In his eulogy of Seamus Heaney, Paul Muldoon told the story of being asked at Customs, on his arrival for the funeral, what he did for a living; when he replied that he taught poetry, the Customs officer said, “You must be devastated.”
In what may be one of his last hurrahs as mayor of New York, Michael Bloomberg on Monday unveiled a campaign that aims to bolster young girls’ self-esteem by telling them they’re beautiful the way they are.
"All Is Lost": Why Robert Redford deserves an Oscar
A thursday afternoon, late in August, in southwestern Colorado. It has rained and it will rain again. That “it” here, the weather, has a mind of its own, generous but perilous, too, because it can change so fast. The mud is dusky red. The air is thick and sour, like horseradish. Outside the small town, in hay meadows, a man is exercising two black Labrador dogs. They stretch out in the light like race horses before Muybridge had proved the tucking up of legs in animal locomotion, and then they turn over and roll in the damp grass.
Today is big for Sunil Gulati, president of the U.S. Soccer Federation. At a two-day FIFA Executive Committee meeting that began Thursday, he looks likely to succeed at delaying a hasty vote on whether to move the 2022 World Cup Finals from their customary summer slot to the winter due to the climate of host country Qatar.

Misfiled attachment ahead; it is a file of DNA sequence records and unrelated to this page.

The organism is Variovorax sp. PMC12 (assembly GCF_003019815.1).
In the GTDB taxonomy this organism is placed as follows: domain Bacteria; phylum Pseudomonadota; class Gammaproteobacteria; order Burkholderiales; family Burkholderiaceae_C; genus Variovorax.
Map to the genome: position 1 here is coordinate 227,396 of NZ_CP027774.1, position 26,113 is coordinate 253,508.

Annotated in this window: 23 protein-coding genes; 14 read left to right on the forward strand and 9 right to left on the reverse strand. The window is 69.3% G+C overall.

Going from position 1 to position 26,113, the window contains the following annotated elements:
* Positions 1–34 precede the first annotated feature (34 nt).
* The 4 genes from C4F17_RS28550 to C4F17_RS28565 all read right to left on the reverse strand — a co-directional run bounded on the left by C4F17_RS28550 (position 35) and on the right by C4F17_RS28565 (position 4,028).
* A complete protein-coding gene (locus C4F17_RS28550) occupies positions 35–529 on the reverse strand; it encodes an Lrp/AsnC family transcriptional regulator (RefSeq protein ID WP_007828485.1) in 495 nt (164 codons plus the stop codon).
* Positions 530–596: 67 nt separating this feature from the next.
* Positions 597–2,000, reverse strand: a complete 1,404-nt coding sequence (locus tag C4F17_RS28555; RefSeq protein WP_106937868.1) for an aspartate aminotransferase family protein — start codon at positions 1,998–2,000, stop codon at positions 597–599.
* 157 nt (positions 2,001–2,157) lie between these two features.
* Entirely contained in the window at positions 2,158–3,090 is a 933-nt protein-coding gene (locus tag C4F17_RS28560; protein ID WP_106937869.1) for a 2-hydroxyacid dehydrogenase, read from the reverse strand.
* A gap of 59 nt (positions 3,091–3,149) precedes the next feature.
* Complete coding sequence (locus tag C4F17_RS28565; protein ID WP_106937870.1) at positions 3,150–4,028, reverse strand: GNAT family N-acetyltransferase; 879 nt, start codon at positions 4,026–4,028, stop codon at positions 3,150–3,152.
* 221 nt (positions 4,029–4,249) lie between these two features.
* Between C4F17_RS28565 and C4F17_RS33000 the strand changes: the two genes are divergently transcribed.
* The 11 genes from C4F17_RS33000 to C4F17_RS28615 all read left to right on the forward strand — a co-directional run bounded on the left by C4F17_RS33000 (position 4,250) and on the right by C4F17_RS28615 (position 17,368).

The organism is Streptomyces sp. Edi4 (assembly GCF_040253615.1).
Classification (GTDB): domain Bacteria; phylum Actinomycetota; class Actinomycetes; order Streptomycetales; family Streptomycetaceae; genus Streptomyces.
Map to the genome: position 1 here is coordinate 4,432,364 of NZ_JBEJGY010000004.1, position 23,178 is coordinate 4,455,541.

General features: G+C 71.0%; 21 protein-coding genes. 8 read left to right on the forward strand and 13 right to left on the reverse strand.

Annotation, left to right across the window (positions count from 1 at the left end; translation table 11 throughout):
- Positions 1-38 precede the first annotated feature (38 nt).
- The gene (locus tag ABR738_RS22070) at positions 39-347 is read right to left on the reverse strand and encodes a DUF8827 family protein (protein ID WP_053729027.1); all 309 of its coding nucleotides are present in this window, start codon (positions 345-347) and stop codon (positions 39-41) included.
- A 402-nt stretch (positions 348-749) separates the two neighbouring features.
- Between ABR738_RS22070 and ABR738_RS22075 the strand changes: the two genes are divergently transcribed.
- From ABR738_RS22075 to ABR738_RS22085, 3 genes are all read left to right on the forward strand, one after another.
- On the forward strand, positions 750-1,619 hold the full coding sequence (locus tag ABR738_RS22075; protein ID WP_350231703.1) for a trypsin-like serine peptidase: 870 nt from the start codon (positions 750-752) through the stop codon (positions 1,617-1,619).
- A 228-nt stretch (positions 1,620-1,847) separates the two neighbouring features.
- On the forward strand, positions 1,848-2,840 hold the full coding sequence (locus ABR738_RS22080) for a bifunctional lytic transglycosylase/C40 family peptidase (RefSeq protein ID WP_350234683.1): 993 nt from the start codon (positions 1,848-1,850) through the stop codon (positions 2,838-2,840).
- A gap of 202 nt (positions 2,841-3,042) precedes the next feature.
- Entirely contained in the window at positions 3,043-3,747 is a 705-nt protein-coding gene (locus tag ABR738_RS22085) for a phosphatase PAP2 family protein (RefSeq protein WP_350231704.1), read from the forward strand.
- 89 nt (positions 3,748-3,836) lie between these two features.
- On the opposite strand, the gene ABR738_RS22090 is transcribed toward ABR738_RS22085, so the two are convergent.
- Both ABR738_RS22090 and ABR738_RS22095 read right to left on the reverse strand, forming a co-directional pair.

In one scene from Rebel Wilson’s sitcom “Super Fun Night,” which premiered last night on ABC, Wilson’s character—an attorney named Kimmie Boubier—careens screaming down the hallway as if fleeing a fire. “What’s the rush?” a colleague asks her. “Someone just tweeted there were jelly donuts in the break room,” she replies. “You’ve got the heart of a lion, in the body of a much larger lion,” Kimmie’s skinny co-worker tells her in another scene. There are countless body-related gags in last night’s episode alone.
Or when she told us, for the tenth time maybe, ...
The easiest point to make about Tom Clancy, who died on Tuesday at the age of 66, is that he was a mediocre writer who penned books with noxious political messages. But he was more interesting than that, even if only as a totemic cultural figure. I haven't read any of his nonfictional output, which mostly deals with military matters, especially the physical details of American military hardware.
The narcissism of our wired world, which all too often imagines that nothing it can’t encompass can exist, would have been unimaginable for Alexander Liberman, who was the editorial director of Condé Nast for some 30 years.
Whether it is Jimmy Carter watching more than four hundred movies in the White House cinema or Barack Obama telling people that the flamboyant killer Omar on HBO’s “The Wire” is his favorite character, presidents have long engaged with pop culture. Below is a brief list—adapted from What Jefferson Read, Ike Watched, and Obama Tweeted: 200 Years of Popular Culture in the White House—on how to avoid some of the perils of pop culture.
The hinge moment in Jewish-American concern for what is somewhat euphemistically called “Jewish continuity” came in 1990, when the Jewish Federations’ National Jewish Population Survey found that more than half of Americans born as Jews—52 percent—who had married had married non-Jews.